Michael Burt was the Mayor of Asuncion in Paraguay and founder of a successful micro-credit organization. Used to the volatile nature of national politics (he faced down tanks as Mayor), he saw that much of what we call ‘schooling’ simply schooled people to remain in poverty. They went to school but school wasn’t lifting them out of poverty. In fact, the time taken often exacerbates poverty by teaching irrelevant knowledge and failing to sustain itself. As a successful entrepreneur he was determined to create schools that were successful in the sense of being self-sustainable.
School as a business
Strapped for cash with low completion rates and real poverty, Burt wanted a sustainable solution and farm schools where academic subjects were taught alongside vocational skills, such as business, animal husbandry, making cheese, fermenting yoghurt and crop fertilization, was his goal. The school pays for itself by selling its own produce in their roadside shop. They also run a small, rural hotel.
They teach conceptual skills in the classroom, such as finance, marketing, selling and customer service, then apply that knowledge by doing, selling and earning. Learners are cycled through the school’s 15 business units and then specialise, to develop specific skills suited to their needs. It is this mixture of academic and vocational skills that produces the best results and students get two, separate certificated when they graduate. Burt’s simple aim is to get every student into a job or further study. Students graduate with a business plan and access to small loans and many go back to improve their family business or go on to start a business of their own or on to further study.
The idea of self-financing schools as businesses is novel and heartening. Where funding is low and rural poverty endemic, traditional schooling is often disengaged from the local needs and community, hence the student and teacher absenteeism. Burt sees farm schools as a genuine solution to rural poverty, teaching entrepreneurial and business skills. It is easy in the affluent, developed world to be sniffy about education being and end-in-itself, unrelated to employment but for Burt, this is a conceit. The reality of poverty soon puts an end to such idealism. We have much to learn, even in the developed world from his respect for vocational skills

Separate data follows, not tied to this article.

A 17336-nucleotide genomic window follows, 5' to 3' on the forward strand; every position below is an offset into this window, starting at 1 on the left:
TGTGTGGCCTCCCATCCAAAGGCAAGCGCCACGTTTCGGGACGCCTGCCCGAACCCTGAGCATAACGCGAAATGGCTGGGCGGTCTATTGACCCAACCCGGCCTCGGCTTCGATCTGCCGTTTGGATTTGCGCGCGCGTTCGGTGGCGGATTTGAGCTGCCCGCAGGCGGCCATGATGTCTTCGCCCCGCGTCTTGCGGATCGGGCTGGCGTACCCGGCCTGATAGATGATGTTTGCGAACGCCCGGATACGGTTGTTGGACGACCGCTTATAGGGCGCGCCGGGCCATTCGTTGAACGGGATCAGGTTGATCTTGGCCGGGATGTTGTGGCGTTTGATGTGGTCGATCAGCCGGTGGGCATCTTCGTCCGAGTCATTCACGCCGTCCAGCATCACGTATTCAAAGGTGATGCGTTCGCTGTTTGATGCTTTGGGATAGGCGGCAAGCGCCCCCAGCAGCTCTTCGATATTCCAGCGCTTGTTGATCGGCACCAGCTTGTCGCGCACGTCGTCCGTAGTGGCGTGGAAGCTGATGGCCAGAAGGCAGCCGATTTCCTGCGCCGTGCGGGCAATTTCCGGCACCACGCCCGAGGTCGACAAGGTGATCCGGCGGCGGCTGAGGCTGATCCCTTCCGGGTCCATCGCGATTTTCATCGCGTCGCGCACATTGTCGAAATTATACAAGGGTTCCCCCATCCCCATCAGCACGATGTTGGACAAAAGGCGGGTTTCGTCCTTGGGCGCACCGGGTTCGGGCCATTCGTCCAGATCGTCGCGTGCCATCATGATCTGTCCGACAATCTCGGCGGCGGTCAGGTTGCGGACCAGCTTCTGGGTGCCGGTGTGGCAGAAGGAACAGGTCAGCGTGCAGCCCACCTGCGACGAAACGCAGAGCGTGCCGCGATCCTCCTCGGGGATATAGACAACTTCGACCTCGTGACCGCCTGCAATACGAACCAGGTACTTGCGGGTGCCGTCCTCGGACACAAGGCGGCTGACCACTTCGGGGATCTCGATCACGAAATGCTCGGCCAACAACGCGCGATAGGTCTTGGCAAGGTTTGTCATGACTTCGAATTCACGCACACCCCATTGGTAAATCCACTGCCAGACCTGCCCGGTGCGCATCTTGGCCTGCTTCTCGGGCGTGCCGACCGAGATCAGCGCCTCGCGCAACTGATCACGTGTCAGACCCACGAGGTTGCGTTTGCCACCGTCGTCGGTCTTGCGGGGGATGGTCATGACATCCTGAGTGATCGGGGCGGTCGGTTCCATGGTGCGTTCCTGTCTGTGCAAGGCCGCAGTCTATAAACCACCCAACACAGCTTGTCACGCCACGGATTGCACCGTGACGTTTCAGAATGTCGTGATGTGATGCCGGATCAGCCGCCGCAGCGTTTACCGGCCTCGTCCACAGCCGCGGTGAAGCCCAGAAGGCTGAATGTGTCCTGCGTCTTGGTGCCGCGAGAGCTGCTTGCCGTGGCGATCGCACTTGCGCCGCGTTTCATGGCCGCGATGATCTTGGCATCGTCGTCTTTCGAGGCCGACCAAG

Schooling has been subjected to much debate and discussion but those who have tried to subvert, alter and change schooling have mostly been pushed to the fringes. In practice schooling has become globalized. Sure there are differences, some wear uniforms, others don’t, curriculum differences and so on. But the fundamentals have become universal and homogenized. Schools remain stubbornly resistant to reform and it is sometimes those who reform from necessity, seeing the irrelevance of a one-size-fits-all model for their own culture and needs.
Burt, M. Who owns poverty?
Maak, T. and Stoetter, N., 2012. Social entrepreneurs as responsible leaders:‘Fundación Paraguaya’and the case of Martin Burt. Journal of Business Ethics, 111(3), pp.413-430.
Burt, M. and Hammler, K., 2014. The Poverty Stoplight: Does Personalized Coaching in Microfinance Help Clients Overcome Poverty?. Unpublished internal document. Asunción, Paraguay: Fundación Paraguaya.
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